There are several considerations to take into account when using the platform, as they may have a impact in performance. In particular:
- A large number of attributes per entity could impact performance. Typical use cases have tens of attributes per entity (e.g. 10-20). If your application uses a larger number (e.g. more than 100 attributes per entity) probably you should consider how to redesign your context model in order to avoid that.
- Note that the usage of patterns (regular expressions) and geolocation in queries (both synchronous such as
GET /v2/entitiesor asynchronous as part of a subscription filter) cost much more than single queries. Thus, avoid its unnecessary usage. For example,
GET /v2/entities?idPattern=Room1to get a single entity would work but it should be avoided in favor of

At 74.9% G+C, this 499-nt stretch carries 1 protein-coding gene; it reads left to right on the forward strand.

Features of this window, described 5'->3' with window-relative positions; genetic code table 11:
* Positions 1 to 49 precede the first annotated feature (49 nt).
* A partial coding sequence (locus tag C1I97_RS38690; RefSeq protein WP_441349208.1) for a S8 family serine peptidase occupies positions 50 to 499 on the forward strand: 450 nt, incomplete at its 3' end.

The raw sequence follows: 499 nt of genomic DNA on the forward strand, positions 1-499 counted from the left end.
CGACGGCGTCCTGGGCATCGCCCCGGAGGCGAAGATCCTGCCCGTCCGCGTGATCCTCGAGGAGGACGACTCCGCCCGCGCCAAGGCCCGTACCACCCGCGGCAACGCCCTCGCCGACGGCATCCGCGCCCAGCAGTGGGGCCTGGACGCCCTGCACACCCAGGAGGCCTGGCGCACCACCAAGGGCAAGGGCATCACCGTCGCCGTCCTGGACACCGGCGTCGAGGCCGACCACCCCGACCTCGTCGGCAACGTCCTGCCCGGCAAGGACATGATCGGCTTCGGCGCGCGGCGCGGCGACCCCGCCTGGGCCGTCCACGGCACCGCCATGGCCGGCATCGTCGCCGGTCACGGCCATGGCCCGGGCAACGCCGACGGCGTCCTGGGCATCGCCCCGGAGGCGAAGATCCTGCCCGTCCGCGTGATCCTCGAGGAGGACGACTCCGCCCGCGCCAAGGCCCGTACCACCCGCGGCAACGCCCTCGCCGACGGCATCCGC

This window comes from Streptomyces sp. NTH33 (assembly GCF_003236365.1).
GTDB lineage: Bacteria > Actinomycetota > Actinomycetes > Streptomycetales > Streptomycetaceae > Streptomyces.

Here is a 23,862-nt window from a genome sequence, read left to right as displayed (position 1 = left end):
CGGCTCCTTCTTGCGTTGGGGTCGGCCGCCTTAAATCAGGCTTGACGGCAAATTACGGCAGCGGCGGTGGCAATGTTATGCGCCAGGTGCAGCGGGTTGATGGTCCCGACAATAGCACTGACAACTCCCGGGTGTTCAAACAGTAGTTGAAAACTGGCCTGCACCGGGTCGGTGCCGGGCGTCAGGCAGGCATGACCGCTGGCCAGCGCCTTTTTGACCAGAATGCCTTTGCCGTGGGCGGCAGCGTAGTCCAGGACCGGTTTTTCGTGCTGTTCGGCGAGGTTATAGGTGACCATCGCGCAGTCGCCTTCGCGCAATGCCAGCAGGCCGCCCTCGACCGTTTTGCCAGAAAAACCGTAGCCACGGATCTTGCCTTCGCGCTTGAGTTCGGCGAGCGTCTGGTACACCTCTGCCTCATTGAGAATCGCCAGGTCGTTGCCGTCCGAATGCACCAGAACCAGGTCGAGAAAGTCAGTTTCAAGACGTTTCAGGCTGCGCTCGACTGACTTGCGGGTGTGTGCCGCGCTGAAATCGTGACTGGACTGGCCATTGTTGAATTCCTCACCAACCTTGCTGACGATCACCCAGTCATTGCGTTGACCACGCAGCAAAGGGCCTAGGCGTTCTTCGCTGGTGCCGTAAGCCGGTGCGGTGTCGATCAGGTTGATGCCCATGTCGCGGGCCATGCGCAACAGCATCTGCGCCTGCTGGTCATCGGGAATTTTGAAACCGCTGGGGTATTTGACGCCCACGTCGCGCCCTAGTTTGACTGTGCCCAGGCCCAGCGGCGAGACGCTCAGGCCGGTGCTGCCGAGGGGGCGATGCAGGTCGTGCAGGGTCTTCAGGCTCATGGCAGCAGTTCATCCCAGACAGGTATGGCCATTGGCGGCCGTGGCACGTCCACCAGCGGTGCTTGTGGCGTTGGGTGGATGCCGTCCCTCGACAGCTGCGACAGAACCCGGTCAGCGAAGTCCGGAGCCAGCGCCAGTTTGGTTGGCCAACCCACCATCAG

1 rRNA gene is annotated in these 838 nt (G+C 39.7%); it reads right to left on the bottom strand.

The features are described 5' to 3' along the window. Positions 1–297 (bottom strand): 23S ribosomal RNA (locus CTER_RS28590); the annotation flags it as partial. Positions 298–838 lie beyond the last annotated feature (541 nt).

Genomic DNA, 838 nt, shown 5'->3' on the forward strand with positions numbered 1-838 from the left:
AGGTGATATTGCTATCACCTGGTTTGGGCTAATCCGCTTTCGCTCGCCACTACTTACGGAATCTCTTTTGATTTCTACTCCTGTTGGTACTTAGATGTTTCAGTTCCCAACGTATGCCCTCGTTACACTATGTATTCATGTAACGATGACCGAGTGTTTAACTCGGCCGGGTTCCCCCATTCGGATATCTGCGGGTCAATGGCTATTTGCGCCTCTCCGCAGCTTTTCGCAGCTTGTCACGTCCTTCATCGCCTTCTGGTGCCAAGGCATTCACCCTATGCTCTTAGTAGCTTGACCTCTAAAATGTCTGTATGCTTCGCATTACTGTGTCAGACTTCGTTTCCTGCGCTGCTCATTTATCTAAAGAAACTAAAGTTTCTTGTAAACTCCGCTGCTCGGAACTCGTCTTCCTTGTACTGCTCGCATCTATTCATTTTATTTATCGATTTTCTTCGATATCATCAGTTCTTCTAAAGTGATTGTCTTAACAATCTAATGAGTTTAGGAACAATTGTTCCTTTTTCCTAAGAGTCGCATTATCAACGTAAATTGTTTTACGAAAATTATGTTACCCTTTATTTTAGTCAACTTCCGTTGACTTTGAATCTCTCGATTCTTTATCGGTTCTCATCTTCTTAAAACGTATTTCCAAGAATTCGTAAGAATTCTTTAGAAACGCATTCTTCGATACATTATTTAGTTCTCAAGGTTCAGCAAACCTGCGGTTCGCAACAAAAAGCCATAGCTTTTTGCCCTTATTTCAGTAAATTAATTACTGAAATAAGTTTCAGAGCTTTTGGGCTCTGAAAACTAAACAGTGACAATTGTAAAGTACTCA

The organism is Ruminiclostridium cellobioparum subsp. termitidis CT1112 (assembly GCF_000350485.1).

GET /v2/entities?id=Room1as the later achieve the same result and it is much cheaper in computational terms.
- Context entities should model things (either physical or logical) existing in your application domain (e.g. buildings, cars, people, etc.) but they shouldn't be used to model transient states (such as alarms, notifications, tickets, etc.). Although the Context Broker API supports this kind of usage, it may involve several operational issues in the platform (if user doesn't manage her transient entities properly). More information on this topic is discussed in this document.